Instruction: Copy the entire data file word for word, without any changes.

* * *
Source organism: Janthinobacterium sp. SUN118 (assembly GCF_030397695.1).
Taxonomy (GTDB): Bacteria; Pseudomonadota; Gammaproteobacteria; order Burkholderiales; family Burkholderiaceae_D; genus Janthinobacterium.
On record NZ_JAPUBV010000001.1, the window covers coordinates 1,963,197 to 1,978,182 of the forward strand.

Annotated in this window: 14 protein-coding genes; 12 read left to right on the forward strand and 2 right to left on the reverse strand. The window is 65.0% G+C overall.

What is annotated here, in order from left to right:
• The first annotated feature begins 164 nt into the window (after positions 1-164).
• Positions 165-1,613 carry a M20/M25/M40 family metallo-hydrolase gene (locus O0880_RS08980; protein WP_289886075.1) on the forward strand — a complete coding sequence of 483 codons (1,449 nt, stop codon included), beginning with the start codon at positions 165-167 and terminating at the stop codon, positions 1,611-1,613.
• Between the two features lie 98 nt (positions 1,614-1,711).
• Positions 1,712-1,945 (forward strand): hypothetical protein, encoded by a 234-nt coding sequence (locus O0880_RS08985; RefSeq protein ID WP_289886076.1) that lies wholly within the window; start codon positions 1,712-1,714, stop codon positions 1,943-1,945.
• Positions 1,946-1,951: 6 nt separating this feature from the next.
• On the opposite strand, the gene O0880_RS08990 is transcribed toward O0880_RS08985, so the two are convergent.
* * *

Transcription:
Source organism: Janthinobacterium sp. SUN118 (assembly GCF_030397695.1).
Taxonomy (GTDB): Bacteria; Pseudomonadota; Gammaproteobacteria; order Burkholderiales; family Burkholderiaceae_D; genus Janthinobacterium.
On record NZ_JAPUBV010000001.1, the window covers coordinates 1,963,197 to 1,978,182 of the forward strand.

Annotated in this window: 14 protein-coding genes; 12 read left to right on the forward strand and 2 right to left on the reverse strand. The window is 65.0% G+C overall.

What is annotated here, in order from left to right:
• The first annotated feature begins 164 nt into the window (after positions 1-164).
• Positions 165-1,613 carry a M20/M25/M40 family metallo-hydrolase gene (locus O0880_RS08980; protein WP_289886075.1) on the forward strand — a complete coding sequence of 483 codons (1,449 nt, stop codon included), beginning with the start codon at positions 165-167 and terminating at the stop codon, positions 1,611-1,613.
• Between the two features lie 98 nt (positions 1,614-1,711).
• Positions 1,712-1,945 (forward strand): hypothetical protein, encoded by a 234-nt coding sequence (locus O0880_RS08985; RefSeq protein ID WP_289886076.1) that lies wholly within the window; start codon positions 1,712-1,714, stop codon positions 1,943-1,945.
• Positions 1,946-1,951: 6 nt separating this feature from the next.
• On the opposite strand, the gene O0880_RS08990 is transcribed toward O0880_RS08985, so the two are convergent.